Serum folate, vitamin B-12, and homocysteine and their association with depressive symptoms among U.S. adults.

National Institute on Aging, National Institutes of Health/Intramural Research Program, Baltimore, Maryland 21224, USA.
Psychosomatic Medicine (Impact Factor: 4.09). 11/2010; 72(9):862-73. DOI: 10.1097/PSY.0b013e3181f61863
Source: PubMed

ABSTRACT To examine, in a nationally representative sample of U.S. adults, the associations of serum folate, vitamin B-12, and total homocysteine (tHcy) levels with depressive symptoms. Several nutritional and physiological factors have been linked to depression in adults, including low folate and vitamin B-12 and elevated tHcy levels.
Data on U.S. adults (age, 20-85 years; n = 2524) from the National Health and Nutrition Examination Survey during the period 2005 to 2006 were used. Depressive symptoms were measured with the Patient Health Questionnaire (PHQ), and elevated symptoms were defined as a PHQ total score of ≥10. Serum folate, vitamin B-12, and tHcy were mainly expressed as tertiles. Multiple ordinary least square (OLS), logistic, and zero-inflated Poisson regression models were conducted in the main analysis.
Overall, mean PHQ score was significantly higher among women compared with men. Elevated depressive symptoms (PHQ score of ≥10) were inversely associated with folate status, particularly among women (fully adjusted odds ratio [tertiles T(3) versus T(1)] = 0.37; 95% confidence interval, 0.17-0.86), but not significantly related to tHcy or vitamin B-12. No interaction was noted between the three exposures in affecting depressive symptoms. In older adults (≥50 years) and both sexes combined, tHcy was positively associated with elevated depressive symptoms (fully adjusted odds ratio [tertiles T(2) versus T(1)] = 3.01; 95% confidence interval, 1.01-9.03), although no significant dose-response relationship was found.
Future interventions to improve mental health outcomes among U.S. adults should take into account dietary and other factors that would increase levels of serum folate.

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    Journal of Nutrition 06/2014; DOI:10.3945/jn.114.196717 · 4.23 Impact Factor
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    ABSTRACT: Background: The associations between nutritional biomarkers and measures of sleep quantity and quality remain unclear. Methods: Cross-sectional data from the National Health and Nutrition Examination Surveys (NHANES) 2005-2006 were used. We selected 2,459 adults aged 20-85, with complete data on key variables. Five sleep measures were constructed as primary outcomes: (A) Sleep duration; (B) Sleep disorder; (C) Three factors obtained from factor analysis of 15 items and labeled as "Poor sleep-related daytime dysfunction'' (Factor 1), "Sleepiness'' (Factor 2) and "Sleep disturbance'' (Factor 3). Main exposures were serum concentrations of key nutrients, namely retinol, retinyl esters, carotenoids (alpha-carotene, beta-carotene, beta-cryptoxanthin, lutein+zeaxanthin, lycopene), folate, vitamin B-12, total homocysteine (tHcy), vitamin C, 25-hydroxyvitamin D (25(OH) D) and vitamin E. Main analyses consisted of multiple linear, logistic and multinomial logit models. Results: Among key findings, independent inverse associations were found between serum vitamin B-12 and sleep duration, 25(OH) D and sleepiness (as well as insomnia), and between folate and sleep disturbance. Serum total carotenoids concentration was linked to higher odds of short sleep duration (i.e. 5-6 h per night) compared to normal sleep duration (7-8 h per night). Conclusions: A few of the selected serum nutritional biomarkers were associated with sleep quantity and quality. Longitudinal studies are needed to ascertain temporality and assess putative causal relationships.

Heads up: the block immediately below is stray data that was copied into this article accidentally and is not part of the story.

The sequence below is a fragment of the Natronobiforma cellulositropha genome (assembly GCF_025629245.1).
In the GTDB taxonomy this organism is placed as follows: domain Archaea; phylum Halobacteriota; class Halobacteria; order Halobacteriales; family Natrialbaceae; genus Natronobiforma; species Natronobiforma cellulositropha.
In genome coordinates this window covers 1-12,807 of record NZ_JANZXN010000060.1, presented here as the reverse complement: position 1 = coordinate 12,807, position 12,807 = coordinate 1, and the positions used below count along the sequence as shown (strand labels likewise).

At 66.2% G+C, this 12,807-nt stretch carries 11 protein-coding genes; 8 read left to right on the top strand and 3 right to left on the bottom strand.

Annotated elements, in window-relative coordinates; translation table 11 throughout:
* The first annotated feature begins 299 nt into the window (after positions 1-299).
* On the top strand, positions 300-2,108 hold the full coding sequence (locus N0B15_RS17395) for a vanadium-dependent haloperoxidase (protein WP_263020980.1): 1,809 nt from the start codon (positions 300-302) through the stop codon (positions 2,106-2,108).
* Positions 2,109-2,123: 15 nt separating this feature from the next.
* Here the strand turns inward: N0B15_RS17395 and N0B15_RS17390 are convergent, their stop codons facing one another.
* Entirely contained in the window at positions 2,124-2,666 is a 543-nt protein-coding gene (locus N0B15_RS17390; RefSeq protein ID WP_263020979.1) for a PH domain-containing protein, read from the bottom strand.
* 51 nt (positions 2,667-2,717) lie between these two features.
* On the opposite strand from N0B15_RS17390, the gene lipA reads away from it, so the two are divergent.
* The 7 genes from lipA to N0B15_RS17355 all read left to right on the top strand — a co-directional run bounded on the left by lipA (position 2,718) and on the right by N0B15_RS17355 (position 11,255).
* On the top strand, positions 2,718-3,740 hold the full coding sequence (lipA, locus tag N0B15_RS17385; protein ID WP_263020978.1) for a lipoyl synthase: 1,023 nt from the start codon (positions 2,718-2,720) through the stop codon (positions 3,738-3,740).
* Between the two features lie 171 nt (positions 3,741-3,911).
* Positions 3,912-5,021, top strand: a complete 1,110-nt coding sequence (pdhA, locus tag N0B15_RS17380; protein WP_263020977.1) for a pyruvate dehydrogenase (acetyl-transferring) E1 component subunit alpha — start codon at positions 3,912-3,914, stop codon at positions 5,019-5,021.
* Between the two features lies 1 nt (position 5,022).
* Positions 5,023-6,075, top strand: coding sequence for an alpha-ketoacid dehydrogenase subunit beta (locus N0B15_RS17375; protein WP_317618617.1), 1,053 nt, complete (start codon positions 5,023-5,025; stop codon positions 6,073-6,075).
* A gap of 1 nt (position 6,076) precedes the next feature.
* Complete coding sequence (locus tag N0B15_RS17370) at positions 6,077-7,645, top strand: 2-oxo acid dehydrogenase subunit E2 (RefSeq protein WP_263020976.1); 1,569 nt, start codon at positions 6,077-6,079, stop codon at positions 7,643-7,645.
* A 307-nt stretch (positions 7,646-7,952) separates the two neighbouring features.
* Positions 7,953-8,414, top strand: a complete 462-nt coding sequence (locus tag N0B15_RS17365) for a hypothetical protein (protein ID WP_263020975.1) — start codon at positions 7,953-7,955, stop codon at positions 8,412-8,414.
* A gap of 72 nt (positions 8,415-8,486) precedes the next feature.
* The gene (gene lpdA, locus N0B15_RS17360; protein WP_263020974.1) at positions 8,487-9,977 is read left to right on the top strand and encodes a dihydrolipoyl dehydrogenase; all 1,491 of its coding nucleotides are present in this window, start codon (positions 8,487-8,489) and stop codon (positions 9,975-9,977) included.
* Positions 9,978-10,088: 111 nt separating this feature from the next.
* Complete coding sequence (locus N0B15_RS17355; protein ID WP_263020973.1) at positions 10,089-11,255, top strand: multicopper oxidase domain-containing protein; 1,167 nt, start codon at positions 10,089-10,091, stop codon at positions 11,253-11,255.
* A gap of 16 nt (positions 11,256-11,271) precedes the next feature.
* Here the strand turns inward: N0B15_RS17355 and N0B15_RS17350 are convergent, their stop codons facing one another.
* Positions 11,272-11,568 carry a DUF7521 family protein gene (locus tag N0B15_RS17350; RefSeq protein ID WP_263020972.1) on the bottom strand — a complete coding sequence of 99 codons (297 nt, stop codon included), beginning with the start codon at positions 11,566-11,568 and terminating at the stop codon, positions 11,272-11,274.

PLoS ONE 08/2014; 9(8):e103490. DOI:10.1371/journal.pone.0103490 · 3.53 Impact Factor
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    ABSTRACT: Evidence from observational studies suggests that there is an association among depression and brain-derived neurotrophic factor (BDNF), polyunsaturated fatty acids (PUFAs), and folate; however, this association has yet to be examined in childhood and adolescent depression. The objective was to determine whether the BDNF, PUFAs, and folate in serum differ between first-episode childhood and adolescent depressed patients and healthy controls. We measured the serum levels of BDNF, PUFAs, and folate of cases admitted to the hospital for depression (n=24) and compared it to that of controls (n=26). Subjects and their parents were informed about the nature and the purpose of this study, and a consent form was signed by parents. The ethics committee of Hirosaki University Graduate School of Medicine approved the study protocol. There were significant differences in the docosahexanoic acid (DHA), arachidonic acid (AA), and folate levels between cases and controls. Serum levels of DHA, AA, and folate levels in the patients group were statistically lower than those in the control group, while serum levels of BDNF were not different between cases and controls. These results are in line with findings of previous studies involving adult and elderly subjects, demonstrating lower levels of PUFAs and folate in patients with depression than healthy controls. However, further studies using larger sample size are warranted. Copyright © 2014. Published by Elsevier Ireland Ltd.
    Psychiatry Research 11/2014; DOI:10.1016/j.psychres.2014.11.018 · 2.68 Impact Factor


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May 21, 2014